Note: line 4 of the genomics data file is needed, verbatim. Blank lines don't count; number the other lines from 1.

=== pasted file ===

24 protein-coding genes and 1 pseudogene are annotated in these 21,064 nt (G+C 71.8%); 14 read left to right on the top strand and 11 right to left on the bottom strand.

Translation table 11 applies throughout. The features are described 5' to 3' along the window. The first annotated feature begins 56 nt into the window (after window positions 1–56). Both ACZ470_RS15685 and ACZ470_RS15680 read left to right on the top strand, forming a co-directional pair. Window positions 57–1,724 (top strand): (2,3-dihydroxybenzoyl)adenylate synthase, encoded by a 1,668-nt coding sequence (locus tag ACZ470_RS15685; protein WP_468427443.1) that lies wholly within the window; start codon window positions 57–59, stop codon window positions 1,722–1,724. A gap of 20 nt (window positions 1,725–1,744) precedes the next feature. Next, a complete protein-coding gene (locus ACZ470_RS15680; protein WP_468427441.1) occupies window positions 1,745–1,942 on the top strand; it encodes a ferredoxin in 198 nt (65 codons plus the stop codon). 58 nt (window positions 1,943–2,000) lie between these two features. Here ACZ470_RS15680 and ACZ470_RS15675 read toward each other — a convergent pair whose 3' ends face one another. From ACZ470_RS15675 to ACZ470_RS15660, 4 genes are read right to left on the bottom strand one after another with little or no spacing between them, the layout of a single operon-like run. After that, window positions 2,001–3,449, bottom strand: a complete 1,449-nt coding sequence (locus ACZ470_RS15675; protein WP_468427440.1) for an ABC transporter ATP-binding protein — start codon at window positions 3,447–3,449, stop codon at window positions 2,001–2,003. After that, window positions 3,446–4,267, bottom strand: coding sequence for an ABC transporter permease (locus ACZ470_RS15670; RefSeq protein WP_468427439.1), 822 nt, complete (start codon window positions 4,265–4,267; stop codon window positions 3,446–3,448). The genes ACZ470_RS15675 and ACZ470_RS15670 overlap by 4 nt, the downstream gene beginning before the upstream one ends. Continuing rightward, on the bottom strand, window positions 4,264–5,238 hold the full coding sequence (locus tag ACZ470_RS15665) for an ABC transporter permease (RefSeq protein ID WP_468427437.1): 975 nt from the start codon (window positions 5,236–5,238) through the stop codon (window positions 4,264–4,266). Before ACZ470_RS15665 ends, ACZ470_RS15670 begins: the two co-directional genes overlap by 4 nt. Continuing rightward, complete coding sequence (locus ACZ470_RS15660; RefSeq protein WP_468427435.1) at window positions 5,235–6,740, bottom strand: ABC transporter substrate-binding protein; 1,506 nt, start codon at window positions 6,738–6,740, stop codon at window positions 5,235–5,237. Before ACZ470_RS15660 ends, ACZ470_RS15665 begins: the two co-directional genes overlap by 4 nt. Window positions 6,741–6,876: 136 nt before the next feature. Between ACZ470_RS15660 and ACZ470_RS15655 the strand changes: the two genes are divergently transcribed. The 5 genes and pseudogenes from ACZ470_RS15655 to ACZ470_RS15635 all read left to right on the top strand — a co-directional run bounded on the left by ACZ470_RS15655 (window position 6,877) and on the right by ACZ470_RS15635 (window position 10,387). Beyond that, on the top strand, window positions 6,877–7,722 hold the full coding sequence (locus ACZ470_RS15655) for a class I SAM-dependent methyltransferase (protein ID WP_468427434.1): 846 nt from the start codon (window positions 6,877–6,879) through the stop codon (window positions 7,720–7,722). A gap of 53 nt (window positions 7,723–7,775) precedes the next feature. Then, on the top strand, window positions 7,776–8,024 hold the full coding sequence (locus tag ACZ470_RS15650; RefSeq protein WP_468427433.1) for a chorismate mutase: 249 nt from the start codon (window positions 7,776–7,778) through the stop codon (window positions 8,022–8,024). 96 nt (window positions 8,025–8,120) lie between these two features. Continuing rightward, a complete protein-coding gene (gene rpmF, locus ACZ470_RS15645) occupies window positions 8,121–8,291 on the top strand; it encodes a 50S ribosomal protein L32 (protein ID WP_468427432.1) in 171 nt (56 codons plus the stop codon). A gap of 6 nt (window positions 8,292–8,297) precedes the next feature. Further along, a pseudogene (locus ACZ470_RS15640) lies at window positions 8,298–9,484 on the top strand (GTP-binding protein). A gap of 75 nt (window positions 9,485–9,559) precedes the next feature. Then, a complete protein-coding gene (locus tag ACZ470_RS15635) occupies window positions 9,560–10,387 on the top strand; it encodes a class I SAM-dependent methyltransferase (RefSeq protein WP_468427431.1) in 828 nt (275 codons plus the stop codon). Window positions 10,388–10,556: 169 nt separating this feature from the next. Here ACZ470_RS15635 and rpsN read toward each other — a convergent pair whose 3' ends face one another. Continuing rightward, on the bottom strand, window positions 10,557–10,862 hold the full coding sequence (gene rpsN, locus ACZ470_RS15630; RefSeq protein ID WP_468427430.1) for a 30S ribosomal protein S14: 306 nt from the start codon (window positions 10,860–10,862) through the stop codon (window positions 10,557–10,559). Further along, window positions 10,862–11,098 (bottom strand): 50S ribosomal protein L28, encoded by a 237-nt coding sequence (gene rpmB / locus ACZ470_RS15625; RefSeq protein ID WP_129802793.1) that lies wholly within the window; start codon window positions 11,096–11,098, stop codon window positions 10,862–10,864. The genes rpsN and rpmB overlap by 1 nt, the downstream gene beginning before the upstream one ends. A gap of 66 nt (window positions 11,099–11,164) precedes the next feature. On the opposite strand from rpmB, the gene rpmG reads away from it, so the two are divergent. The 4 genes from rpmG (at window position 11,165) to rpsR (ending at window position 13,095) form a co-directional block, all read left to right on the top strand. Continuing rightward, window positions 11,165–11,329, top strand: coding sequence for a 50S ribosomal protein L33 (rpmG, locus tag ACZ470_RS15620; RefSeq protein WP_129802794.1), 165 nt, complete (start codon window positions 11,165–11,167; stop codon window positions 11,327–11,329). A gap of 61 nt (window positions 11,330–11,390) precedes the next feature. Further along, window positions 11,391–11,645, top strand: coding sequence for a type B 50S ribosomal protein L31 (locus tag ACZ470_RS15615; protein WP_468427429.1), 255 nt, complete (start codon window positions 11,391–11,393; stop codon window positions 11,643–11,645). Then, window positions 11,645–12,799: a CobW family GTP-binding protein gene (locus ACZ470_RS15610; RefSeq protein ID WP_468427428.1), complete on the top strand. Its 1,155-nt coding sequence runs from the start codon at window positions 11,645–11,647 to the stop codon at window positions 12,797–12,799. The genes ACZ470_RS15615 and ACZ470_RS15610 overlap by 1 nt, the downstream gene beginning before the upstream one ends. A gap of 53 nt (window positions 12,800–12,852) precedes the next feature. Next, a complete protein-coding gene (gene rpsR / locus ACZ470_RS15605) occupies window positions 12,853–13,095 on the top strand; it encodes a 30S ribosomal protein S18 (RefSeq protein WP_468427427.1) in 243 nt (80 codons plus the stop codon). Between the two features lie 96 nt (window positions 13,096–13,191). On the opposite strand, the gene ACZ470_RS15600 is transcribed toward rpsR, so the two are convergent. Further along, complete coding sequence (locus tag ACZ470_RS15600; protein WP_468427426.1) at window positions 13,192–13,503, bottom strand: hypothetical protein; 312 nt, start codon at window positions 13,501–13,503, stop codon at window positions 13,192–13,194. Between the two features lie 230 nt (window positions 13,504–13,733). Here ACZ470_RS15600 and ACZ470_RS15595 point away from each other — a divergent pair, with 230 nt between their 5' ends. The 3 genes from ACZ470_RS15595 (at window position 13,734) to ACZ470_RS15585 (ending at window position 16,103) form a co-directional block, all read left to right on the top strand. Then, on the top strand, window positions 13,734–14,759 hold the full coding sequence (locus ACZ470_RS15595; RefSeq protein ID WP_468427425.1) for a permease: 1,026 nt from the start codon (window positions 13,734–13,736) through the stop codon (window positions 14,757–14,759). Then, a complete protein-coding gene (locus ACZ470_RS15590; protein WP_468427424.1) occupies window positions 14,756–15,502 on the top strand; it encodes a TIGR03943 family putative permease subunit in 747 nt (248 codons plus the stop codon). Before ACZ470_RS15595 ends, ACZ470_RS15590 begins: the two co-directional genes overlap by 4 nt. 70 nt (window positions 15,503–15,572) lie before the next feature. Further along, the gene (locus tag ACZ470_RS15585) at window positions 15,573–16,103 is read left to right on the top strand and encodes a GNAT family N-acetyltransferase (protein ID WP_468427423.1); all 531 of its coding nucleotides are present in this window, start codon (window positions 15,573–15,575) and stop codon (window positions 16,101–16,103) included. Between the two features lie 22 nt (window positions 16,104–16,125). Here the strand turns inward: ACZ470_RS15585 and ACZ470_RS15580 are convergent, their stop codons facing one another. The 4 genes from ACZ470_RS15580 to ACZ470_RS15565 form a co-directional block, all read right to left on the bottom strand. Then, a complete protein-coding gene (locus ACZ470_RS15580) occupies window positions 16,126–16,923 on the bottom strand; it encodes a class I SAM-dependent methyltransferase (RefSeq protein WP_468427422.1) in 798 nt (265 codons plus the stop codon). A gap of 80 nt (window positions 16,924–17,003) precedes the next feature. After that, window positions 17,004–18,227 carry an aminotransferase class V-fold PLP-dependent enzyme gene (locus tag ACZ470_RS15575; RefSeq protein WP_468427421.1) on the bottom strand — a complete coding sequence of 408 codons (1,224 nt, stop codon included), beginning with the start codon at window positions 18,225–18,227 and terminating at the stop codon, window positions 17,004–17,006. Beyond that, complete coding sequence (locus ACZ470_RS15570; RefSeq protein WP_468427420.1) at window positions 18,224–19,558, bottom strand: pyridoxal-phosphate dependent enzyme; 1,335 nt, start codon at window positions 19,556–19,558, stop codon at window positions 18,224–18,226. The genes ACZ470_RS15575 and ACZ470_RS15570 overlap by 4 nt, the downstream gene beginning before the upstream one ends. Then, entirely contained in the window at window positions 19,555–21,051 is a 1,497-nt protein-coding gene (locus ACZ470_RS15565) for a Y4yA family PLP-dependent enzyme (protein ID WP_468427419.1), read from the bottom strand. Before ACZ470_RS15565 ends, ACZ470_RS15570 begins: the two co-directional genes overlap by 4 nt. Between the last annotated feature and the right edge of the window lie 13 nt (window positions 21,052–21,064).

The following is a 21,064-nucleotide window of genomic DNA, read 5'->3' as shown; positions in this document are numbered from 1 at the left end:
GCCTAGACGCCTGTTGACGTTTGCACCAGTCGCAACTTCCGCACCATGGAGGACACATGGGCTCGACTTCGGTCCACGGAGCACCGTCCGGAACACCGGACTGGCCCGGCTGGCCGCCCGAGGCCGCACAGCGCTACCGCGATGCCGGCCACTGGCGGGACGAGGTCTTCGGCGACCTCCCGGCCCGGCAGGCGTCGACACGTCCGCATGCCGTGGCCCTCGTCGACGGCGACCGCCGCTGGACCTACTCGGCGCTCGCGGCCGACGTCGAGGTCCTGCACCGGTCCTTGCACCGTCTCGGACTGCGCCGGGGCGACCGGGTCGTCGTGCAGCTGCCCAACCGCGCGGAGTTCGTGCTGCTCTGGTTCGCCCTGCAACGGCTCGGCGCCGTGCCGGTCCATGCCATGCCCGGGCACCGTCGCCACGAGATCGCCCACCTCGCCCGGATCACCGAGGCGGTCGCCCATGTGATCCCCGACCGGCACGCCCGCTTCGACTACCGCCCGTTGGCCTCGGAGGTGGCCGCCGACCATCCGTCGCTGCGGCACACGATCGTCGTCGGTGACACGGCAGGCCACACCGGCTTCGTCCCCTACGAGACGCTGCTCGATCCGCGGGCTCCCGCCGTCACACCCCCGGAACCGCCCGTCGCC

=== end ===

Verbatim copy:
GCCTAGACGCCTGTTGACGTTTGCACCAGTCGCAACTTCCGCACCATGGAGGACACATGGGCTCGACTTCGGTCCACGGAGCACCGTCCGGAACACCGGACTGGCCCGGCTGGCCGCCCGAGGCCGCACAGCGCTACCGCGATGCCGGCCACTGGCGGGACGAGGTCTTCGGCGACCTCCCGGCCCGGCAGGCGTCGACACGTCCGCATGCCGTGGCCCTCGTCGACGGCGACCGCCGCTGGACCTACTCGGCGCTCGCGGCCGACGTCGAGGTCCTGCACCGGTCCTTGCACCGTCTCGGACTGCGCCGGGGCGACCGGGTCGTCGTGCAGCTGCCCAACCGCGCGGAGTTCGTGCTGCTCTGGTTCGCCCTGCAACGGCTCGGCGCCGTGCCGGTCCATGCCATGCCCGGGCACCGTCGCCACGAGATCGCCCACCTCGCCCGGATCACCGAGGCGGTCGCCCATGTGATCCCCGACCGGCACGCCCGCTTCGACTACCGCCCGTTGGCCTCGGAGGTGGCCGCCGACCATCCGTCGCTGCGGCACACGATCGTCGTCGGTGACACGGCAGGCCACACCGGCTTCGTCCCCTACGAGACGCTGCTCGATCCGCGGGCTCCCGCCGTCACACCCCCGGAACCGCCCGTCGCC